By 2021 Coventry’s population will grow by 15%, nearly 50,000 people, faster than any other part of the West Midlands, with 33,000 new jobs required by 2028. Its key strategy is growth via employment rather than housing, avoiding becoming an unsustainable dormitory city.
It then goes on to describes the problems and opportunities in various areas.
- How will HS2 affect the City
- It’s lack of connectivity on Cross-Country rail routes, especially to the North East
- Getting To And From Birmingham
- Better Local and Regional Connectivity
- The Tired Coventry Station
It is well researched document and should be read.
Welcome To Coventry
It is interesting to compare the developments that have happened in Nottingham to what should happen in Coventry.
Arriving by train in the two cities couldn’t be more different.
Nottingham welcomes you with a rebuilt station with style and character and in minutes you can be on a tram to the city centre or other parts of the city. You can also get several local trains to suburbs and the surrounding area.
Coventry welcomes you with a tired (the report’s word!) 1960s box station, where the onward connections to the city centre are either walking or a taxi. A masochist built the bus station on the opposite side of the city centre to the rail station. Hadn’t they heard of designing a proper Interchange? This Google Map shows the location of Coventry station with respect to the city centre and its surrounding ring-road.
When you consider the new station at Birmingham, Coventry station doesn’t match up to the opposition and probably contributes negatively to visitors view of the city.
How many jobs does the station cost Coventry?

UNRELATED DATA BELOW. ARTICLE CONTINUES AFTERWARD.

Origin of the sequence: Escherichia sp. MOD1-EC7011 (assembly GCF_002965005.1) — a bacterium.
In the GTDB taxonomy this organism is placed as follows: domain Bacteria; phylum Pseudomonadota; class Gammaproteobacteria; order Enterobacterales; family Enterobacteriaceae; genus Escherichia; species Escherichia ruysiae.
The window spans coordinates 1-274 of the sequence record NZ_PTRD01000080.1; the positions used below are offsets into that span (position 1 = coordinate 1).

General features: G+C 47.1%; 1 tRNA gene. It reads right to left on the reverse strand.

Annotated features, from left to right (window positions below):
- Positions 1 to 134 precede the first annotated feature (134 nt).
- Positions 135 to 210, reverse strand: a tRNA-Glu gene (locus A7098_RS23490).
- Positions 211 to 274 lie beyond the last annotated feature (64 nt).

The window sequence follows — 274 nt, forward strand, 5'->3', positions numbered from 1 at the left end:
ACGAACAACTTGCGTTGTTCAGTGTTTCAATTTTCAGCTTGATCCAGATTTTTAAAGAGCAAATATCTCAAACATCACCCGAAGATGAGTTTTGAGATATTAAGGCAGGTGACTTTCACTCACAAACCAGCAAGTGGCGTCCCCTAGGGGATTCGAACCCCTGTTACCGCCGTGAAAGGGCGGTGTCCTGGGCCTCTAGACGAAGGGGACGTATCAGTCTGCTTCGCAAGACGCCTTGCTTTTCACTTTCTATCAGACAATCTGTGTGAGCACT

NUCKLE is a project to improve the rail services between Coventry and Nuneaton and Leamington.
Phase 1 is described on this page of the Warwickshire County Council website. This is said.
The Coventry to Nuneaton rail upgrade, known locally as NUCKLE Phase 1, will improve the existing rail line between Coventry and Nuneaton. It will deliver two new stations – one at Coventry (Ricoh) Arena and one at Bermuda Park in Warwickshire. It will also see the extensions of the existing platforms at Bedworth station and a new bay platform at Coventry station.
The related phase 2 includes the new station at Kenilworth.
As part of the Electric Spine, the Coventry to Leamington Line is going to be electrified and doubled. The Coventry Rail Story says that Coventry to Nuneaton Line will also be electrified.
I suspect this will happen, as NUCKLE is in the West Midlands and they seem to get electrification done. So there will be approximately twenty miles of electrified line passing North-South through Coventry.
So would this open up the possibility of an electric service from Oxford to Leicester via Kenilworth, using Aventra IPEMUs, which could bridge the gaps in the electrification between Leamington Spa and Oxford and Nuneaton to Leicester.
This would fit the aspiration in the Coventry Rail Story of an improved train service between Coventry and Leicester via Nuneaton.
The Coventry to Nuneaton Line used to have other stations. So the question has to be asked if other stations can be built between Leamington Spa and Nuneaton to improve commuting into Coventry,
Extending The Midland Metro To Coventry
This may happen, but I have a feeling that new technology might offer better solutions to improving connections between Birmingham, the Airport, HS2 and Coventry
I didn’t go looking for this story in the Independent entitled Mecca crane collapse: Deadly accident at Grand Mosque ‘a blessing in disguise for those killed’
This is said.
Dr Hojjat Ramzy, an imam and director of the Oxford Islamic Information Centre, said he was “very saddened” to hear about the deaths and offered condolences to the families of those killed.
“But in the same breath, I would like to congratulate those people who lost their lives for going straight to heaven without any question,” he said.
“This is great honour from God that every one wishes for but not many will be granted.”
I’m sure that if a crane in the UK fell and killed seven people let alone a hundred and seven, it would be seven appalling tragedies.